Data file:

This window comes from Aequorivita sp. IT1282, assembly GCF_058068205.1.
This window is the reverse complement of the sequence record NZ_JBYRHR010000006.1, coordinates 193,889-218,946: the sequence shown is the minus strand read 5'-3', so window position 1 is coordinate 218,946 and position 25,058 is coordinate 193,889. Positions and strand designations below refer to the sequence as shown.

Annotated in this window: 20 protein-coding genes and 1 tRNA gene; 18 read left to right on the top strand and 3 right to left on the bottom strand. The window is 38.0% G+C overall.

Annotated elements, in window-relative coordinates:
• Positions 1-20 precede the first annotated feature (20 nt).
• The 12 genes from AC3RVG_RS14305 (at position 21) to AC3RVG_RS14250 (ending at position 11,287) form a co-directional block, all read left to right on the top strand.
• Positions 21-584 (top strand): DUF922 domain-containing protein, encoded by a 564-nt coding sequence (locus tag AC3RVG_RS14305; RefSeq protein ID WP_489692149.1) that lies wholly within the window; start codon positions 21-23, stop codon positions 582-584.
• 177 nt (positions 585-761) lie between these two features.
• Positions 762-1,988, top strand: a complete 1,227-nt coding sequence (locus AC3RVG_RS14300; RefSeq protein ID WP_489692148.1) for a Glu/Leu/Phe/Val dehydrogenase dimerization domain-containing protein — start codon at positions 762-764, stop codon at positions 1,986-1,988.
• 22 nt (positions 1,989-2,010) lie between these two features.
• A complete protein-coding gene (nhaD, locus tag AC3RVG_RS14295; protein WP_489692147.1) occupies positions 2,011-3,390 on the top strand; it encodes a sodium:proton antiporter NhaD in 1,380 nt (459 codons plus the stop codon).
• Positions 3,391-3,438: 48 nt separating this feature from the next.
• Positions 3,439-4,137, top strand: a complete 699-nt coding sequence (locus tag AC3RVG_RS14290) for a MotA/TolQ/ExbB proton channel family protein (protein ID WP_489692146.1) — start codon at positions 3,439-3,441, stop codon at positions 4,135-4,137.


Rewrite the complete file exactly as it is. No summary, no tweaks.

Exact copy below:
This window comes from Aequorivita sp. IT1282, assembly GCF_058068205.1.
This window is the reverse complement of the sequence record NZ_JBYRHR010000006.1, coordinates 193,889-218,946: the sequence shown is the minus strand read 5'-3', so window position 1 is coordinate 218,946 and position 25,058 is coordinate 193,889. Positions and strand designations below refer to the sequence as shown.

Annotated in this window: 20 protein-coding genes and 1 tRNA gene; 18 read left to right on the top strand and 3 right to left on the bottom strand. The window is 38.0% G+C overall.

Annotated elements, in window-relative coordinates:
• Positions 1-20 precede the first annotated feature (20 nt).
• The 12 genes from AC3RVG_RS14305 (at position 21) to AC3RVG_RS14250 (ending at position 11,287) form a co-directional block, all read left to right on the top strand.
• Positions 21-584 (top strand): DUF922 domain-containing protein, encoded by a 564-nt coding sequence (locus tag AC3RVG_RS14305; RefSeq protein ID WP_489692149.1) that lies wholly within the window; start codon positions 21-23, stop codon positions 582-584.
• 177 nt (positions 585-761) lie between these two features.
• Positions 762-1,988, top strand: a complete 1,227-nt coding sequence (locus AC3RVG_RS14300; RefSeq protein ID WP_489692148.1) for a Glu/Leu/Phe/Val dehydrogenase dimerization domain-containing protein — start codon at positions 762-764, stop codon at positions 1,986-1,988.
• 22 nt (positions 1,989-2,010) lie between these two features.
• A complete protein-coding gene (nhaD, locus tag AC3RVG_RS14295; protein WP_489692147.1) occupies positions 2,011-3,390 on the top strand; it encodes a sodium:proton antiporter NhaD in 1,380 nt (459 codons plus the stop codon).
• Positions 3,391-3,438: 48 nt separating this feature from the next.
• Positions 3,439-4,137, top strand: a complete 699-nt coding sequence (locus tag AC3RVG_RS14290) for a MotA/TolQ/ExbB proton channel family protein (protein ID WP_489692146.1) — start codon at positions 3,439-3,441, stop codon at positions 4,135-4,137.